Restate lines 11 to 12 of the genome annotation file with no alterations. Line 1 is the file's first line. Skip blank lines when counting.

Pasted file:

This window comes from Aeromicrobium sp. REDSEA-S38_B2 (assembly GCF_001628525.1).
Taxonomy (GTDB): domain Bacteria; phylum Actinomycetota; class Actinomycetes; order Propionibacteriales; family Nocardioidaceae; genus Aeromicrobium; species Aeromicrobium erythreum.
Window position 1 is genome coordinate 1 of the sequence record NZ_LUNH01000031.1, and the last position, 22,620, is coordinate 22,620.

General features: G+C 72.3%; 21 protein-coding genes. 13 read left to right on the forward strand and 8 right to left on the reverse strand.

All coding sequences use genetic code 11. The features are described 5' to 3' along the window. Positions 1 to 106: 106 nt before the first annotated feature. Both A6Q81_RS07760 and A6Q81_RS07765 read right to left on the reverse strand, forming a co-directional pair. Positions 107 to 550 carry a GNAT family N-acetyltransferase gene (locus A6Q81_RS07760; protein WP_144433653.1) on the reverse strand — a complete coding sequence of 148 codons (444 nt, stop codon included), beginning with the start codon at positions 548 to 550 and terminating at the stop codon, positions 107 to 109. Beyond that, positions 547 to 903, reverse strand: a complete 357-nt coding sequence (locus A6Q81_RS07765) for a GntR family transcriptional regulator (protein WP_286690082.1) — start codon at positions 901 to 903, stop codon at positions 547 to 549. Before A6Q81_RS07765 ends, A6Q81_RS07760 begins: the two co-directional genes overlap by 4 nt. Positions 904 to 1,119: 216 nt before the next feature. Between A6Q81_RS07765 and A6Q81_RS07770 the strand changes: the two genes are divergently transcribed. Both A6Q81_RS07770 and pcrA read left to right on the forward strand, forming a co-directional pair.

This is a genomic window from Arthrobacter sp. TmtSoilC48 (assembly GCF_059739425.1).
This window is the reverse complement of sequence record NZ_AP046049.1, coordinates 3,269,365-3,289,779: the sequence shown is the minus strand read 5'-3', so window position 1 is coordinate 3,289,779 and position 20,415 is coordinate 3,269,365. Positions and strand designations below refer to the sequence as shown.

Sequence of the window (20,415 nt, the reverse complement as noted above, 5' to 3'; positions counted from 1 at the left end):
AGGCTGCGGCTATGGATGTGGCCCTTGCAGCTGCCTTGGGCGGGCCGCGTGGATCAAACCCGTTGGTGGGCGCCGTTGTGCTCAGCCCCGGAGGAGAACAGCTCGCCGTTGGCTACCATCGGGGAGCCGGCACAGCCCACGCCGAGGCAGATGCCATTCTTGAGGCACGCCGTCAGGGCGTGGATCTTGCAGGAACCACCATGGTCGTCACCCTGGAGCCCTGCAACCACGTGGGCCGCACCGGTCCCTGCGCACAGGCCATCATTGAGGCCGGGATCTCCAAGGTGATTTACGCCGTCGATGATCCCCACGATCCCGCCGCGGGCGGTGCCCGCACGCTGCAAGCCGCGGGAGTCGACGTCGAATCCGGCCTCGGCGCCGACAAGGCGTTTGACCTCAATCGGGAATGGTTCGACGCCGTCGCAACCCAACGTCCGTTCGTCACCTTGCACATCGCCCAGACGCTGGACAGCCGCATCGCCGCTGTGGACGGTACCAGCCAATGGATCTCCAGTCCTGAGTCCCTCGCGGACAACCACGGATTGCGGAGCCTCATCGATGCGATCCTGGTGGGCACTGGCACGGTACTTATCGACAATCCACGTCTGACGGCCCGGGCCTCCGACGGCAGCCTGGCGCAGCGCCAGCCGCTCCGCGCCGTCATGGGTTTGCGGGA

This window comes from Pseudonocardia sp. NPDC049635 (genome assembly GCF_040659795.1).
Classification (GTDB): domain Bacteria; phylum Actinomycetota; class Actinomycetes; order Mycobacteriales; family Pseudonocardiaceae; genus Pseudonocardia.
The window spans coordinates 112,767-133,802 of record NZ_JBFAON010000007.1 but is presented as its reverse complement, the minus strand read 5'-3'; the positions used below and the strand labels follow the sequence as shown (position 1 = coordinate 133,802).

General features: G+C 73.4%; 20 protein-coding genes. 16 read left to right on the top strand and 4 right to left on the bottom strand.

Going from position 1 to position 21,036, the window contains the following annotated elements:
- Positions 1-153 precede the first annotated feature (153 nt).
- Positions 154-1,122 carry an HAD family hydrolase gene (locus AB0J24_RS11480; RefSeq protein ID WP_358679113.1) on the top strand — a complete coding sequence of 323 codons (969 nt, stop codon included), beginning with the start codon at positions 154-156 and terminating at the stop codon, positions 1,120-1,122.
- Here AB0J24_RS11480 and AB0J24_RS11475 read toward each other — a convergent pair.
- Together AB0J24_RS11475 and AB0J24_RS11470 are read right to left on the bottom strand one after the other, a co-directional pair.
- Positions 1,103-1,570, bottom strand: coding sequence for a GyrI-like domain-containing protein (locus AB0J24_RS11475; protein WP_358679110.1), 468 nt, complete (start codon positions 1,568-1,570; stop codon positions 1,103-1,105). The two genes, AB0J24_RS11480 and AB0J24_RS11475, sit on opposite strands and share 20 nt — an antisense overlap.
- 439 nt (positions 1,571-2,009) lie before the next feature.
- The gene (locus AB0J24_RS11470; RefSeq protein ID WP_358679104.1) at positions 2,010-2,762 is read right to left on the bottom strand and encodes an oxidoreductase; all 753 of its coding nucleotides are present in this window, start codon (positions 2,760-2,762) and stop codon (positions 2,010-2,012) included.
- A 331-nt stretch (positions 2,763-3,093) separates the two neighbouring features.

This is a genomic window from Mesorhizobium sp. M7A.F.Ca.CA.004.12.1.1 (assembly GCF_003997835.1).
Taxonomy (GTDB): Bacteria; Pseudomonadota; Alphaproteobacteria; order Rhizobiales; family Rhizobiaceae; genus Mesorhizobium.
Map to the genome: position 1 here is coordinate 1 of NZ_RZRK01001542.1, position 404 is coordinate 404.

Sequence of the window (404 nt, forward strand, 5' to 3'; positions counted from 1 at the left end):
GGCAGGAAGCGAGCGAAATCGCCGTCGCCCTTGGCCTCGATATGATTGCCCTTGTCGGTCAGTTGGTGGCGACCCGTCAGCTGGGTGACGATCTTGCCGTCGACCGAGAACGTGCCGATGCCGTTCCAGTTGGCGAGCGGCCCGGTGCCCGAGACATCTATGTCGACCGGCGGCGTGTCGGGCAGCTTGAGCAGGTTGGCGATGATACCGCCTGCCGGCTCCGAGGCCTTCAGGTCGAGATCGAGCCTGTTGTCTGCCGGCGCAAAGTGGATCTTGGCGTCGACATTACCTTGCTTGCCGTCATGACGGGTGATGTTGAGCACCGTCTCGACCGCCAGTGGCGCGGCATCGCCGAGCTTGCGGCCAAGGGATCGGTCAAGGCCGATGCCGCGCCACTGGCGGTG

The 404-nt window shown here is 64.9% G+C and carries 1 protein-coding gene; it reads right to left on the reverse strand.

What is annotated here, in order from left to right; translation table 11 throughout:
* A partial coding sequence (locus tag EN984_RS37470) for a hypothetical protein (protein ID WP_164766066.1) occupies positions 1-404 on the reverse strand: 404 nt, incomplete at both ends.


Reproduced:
Classification (GTDB): domain Bacteria; phylum Actinomycetota; class Actinomycetes; order Mycobacteriales; family Pseudonocardiaceae; genus Pseudonocardia.
The window spans coordinates 112,767-133,802 of record NZ_JBFAON010000007.1 but is presented as its reverse complement, the minus strand read 5'-3'; the positions used below and the strand labels follow the sequence as shown (position 1 = coordinate 133,802).